During Representative Robertson’s term in Congress, her work on the Committee on Indian Affairs proved frustrating. Bills and committee reports introduced by Robertson remained unconsidered, and on her final day in office, Robertson scolded her colleagues for their lack of attention to the obligations she felt they owed to Native Americans.4 “I have kept watch through the years of the tribesmen with whom I took the peace obligation so long ago—an obligation never broken,” she said, “I protest against such action as … would take in depriving thousands of helpless Indian people of the strong defense they can receive through the Interior Department.”5
Considering Robertson’s tepid support for the vote, her assignment to the Committee on Woman Suffrage insulted many reformers. Robertson once remarked that exchanging the privileges associated with Victorian-era womanhood for the political rights enjoyed by men was like, “bartering the birthright for a mess of pottage.” She was an avowed critic of women’s groups, including the League of Women Voters, “or any other organization that will be used as a club against men.” Robertson repeatedly tangled with prominent national women’s groups’ leaders and discouraged participation in nonaligned, nonpartisan groups. “There is an unfortunate tendency on the part of women just now, having hardly found themselves in politics, to criticize faults rather than to encourage virtues,” Robertson lectured. “They call themselves non–partisan and stand on the side as harsh critics instead of going right in at the very source of government in their own immediate communities to build up what is best.” Robertson advised women to gain valuable experience in local office and state legislatures before seeking candidacy to national office. Women “have gone into politics the wrong way, beginning at the top instead of the bottom,” she once observed. “You wouldn’t think of jumping into a big Packard car and trying to run it until you had learned how. When a woman shows she is fitted for office, she will receive the call to office just as a man does.”6
Robertson opposed one of the first major pieces of legislation that affected women—the Sheppard–Towner Maternity and Infancy Act of 1921, which provided for educating the public about pregnancy and other prenatal and infant issues. Despite intense lobbying from women’s groups and a strong measure of support in her district, she testified against the “better baby” measure in committee and voted against it on the House Floor. As the only witness to oppose the bill in its entirety, Robertson told the House Interstate Commerce Committee that it was “dangerous class legislation, separating women from the men.” Robertson believed the bill would create a federal bureau that would intrude on family life. She also preferred the money be spent on material support, worrying that instructional programs might foster “an autocratic, undefined, practically uncontrolled yet Federally authorized center of propaganda.”7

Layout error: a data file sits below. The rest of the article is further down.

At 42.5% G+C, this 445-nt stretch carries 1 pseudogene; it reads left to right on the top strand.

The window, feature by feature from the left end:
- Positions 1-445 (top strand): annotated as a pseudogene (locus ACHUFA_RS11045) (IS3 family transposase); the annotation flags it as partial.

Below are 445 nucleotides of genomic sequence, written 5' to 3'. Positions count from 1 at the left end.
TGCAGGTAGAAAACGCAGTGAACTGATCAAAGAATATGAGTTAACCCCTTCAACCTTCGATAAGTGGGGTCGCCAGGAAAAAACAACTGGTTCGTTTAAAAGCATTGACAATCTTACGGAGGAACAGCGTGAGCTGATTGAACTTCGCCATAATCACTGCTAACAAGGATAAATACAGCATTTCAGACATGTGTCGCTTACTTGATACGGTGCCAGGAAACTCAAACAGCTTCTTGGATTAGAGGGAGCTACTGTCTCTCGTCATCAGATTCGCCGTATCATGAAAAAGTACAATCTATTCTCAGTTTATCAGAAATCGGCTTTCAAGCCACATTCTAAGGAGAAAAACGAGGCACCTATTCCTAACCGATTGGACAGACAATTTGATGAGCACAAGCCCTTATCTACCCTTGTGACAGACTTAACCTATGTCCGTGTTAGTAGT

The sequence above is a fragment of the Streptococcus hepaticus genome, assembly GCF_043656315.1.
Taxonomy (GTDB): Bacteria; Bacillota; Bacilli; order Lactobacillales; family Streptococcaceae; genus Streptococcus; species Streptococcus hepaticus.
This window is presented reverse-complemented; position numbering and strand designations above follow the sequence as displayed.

The traditionally-minded 67–year–old matron posed little threat to the folkways of the male-dominated House. One newspaper reporter described her in the vein of a former House Speaker: “built on the same architectural lines as the late Champ Clark and moving with the same deliberate tread … her costume was always black and of cut behind the prevailing mode.” Robertson quickly gained the respect of her male colleagues because of her steadfast determination to shun feminist overtures. “I came to Congress to represent my district,” she declared, “not women.” On June 20, 1921, during a roll call vote on funding for a United States delegation to the centennial celebrations of Peru’s independence, Robertson became the first woman to preside over a session of the House of Representatives.8
Robertson soon alienated a core group of constituents—World War I veterans—when she opposed a measure that would have allowed them to receive early payment on their military service pensions. President Warren Harding vetoed the “Soldiers Bonus Bill” in 1922, but it passed over the veto of President Calvin Coolidge in 1924.9 Robertson suggested that such government doles would only increase public dependency on an ever-growing bureaucracy. She faced withering attacks from veterans’ groups inside and outside her district, including the Women’s Auxiliary of the American Legion, which judged her “unworthy of American womanhood.”10